A 19-year-old bright young girl’s dreams were crushed under the weight of inequality after she died by suicide recently. Aishwarya Reddy, a student of Delhi’s prestigious Lady Shri Ram (LSR) College, could no longer carry the burden of her financial difficulties. Death looked like an easier option to her.
“My education is a burden… I cannot live without studying. Forgive me, I am not a good daughter,” the deceased girl’s suicide note, written in Telugu, read.
“Because of me my family has many expenses, I am a burden to them. My education is a burden. If I can’t study, I can’t live… Please try and ensure that the INSPIRE scholarship is at least given for a year,” she added in her note.
Reddy, a topper from Telangana studying BSc Maths in LSR, was entitled to the government’s INSPIRE scholarship of Rs 1.2 lakh for her outstanding class 12 results. The receipt of the amount, however, had been delayed.
Reddy’s parents, who are daily wage workers, realised their daughter’s immense potential and spent all their savings on her education. They had even mortgaged their Telangana house to fund her education at LSR.
The disturbing incident with its heart-wrenching details has been termed by many students as an “institutional murder”. Once again, the lid has been blown off the country’s economic disparity, glaring class difference and deep-rooted elitism.
Reddy’s death is not an individual tragedy. Ever since the ongoing pandemic disrupted normal life, schools and colleges resorted to online classes. However, little did the institutions and the concerned authorities understand how heavy a load this change would become for some students.
A warm hug or a word of reassurance from friends has turned digital. Mental health has gone for a toss.
Inside a college campus, the physical presence of close ones can often cushion those who are suffering, from further blows. However, in a digital classroom, hardships only multiply.
Thousands of students across the country suffer because they cannot afford a laptop. Many of their data packs do not last a day, and several students and their families do not have the financial stability that would allow them to buy a smartphone.
The crisis is huge, it is worrying to an extent that is prompting brilliant students to choose death over struggle, and yet their woes remain unheard by the authorities, the education system, the Central and state governments.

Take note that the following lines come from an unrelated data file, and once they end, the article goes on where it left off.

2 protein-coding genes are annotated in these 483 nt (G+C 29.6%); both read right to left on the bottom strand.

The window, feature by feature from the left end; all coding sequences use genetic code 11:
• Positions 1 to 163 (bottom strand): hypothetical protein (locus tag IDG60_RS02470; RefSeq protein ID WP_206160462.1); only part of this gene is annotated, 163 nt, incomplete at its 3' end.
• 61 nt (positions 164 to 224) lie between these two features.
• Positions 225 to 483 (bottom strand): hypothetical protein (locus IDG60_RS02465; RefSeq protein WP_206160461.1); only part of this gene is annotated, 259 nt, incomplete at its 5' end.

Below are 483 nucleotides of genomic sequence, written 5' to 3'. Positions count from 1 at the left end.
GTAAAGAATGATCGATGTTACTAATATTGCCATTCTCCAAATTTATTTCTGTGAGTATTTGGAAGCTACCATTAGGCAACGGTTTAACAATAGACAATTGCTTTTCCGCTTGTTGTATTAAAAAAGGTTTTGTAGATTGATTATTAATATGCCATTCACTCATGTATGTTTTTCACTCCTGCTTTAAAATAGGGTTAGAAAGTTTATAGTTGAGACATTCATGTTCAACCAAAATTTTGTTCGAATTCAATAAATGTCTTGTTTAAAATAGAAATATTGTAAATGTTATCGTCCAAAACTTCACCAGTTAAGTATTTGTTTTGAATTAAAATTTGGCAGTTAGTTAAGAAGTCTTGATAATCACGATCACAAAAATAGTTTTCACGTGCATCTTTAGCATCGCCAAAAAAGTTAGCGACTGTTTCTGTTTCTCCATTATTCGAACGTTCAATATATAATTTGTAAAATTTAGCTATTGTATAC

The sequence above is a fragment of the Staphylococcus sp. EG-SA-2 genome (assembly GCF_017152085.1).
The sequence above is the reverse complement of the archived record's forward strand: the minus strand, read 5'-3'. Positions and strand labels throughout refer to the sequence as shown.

They have collectively failed to recognise their responsibility to create an environment that does not reek of inequality but instead makes the vulnerable, young students feel secure. They have collectively pushed aspiring young students suffering from the lack of resources to access education, to the brink of a breakdown.
For years now, and even during the pandemic, mental health issues have been trivialised. Depressed students have been asked to ‘move on’ and ‘be strong’. Their distress was ignored until they decided to die.
Students are now enraged. Their cries for justice for Aishwarya Reddy and so many others like her are echoing across the skies. They are furious at the education system and the government for ignoring the needs of students from financially weak backgrounds. They are holding the government accountable for not providing requisite aid.
This is a wake-up call for the government and educational institutions in the country. They will have to respond to the crisis which is gradually snowballing into something more terrible.
They will have to make sure that there are systems in place to not only detect but also address the deteriorating mental health conditions of students trying to cope with the challenges of the pandemic. They will have to find ways to ensure that no one is deprived of equal opportunities.
Thousands of young students depend on them. They have to realise that these students’ futures are in their hands.
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